A previously reported effect of similarity on reaction times in a categorization task (Hahn et al., 2010) is tested and extended by using eye trackers as a measure of visual attention. The original effect was not found using a new stimulus set, suggesting that delayed reaction times are not a result of dissimilarity but are due, in part, to the properties of the stimuli. The elements of the stimulus reflecting similarity to the training set, but irrelevant to categorization, are made salient to test this idea. The reaction time effect is not replicated, but a surprising result is found in the eye tracking data: attention to irrelevant information is less likely when the irrelevant information is salient. This finding cannot be explained completely by existing models, so a new way of thinking about visual attention is provided in a proposed model of integrated bottom-up and top-down visual attention processes.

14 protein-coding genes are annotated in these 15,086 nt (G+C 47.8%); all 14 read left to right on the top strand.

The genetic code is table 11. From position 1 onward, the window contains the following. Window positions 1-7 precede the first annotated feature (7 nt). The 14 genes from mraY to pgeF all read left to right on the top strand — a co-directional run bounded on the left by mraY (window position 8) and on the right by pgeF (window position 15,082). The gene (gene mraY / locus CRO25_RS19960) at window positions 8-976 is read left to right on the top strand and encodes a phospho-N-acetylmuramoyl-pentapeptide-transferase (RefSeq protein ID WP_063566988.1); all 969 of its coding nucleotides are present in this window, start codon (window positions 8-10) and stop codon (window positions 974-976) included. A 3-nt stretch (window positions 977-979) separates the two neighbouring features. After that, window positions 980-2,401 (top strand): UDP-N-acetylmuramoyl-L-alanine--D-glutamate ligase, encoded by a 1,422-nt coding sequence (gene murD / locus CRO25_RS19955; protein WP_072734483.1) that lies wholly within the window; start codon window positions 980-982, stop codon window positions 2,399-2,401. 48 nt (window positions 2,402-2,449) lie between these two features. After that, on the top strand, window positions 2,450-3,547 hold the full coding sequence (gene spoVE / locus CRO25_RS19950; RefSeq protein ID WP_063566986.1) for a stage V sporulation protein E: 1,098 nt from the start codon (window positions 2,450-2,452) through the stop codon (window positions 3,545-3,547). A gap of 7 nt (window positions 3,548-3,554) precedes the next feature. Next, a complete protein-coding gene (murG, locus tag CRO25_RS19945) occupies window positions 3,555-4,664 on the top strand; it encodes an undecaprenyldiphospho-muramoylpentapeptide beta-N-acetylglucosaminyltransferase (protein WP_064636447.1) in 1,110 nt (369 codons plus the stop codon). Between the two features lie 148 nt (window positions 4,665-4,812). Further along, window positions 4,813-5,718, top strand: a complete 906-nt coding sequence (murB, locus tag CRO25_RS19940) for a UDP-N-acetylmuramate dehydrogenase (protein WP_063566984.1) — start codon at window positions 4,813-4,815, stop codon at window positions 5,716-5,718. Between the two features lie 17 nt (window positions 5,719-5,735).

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Thesis advisor: Blair, Mark
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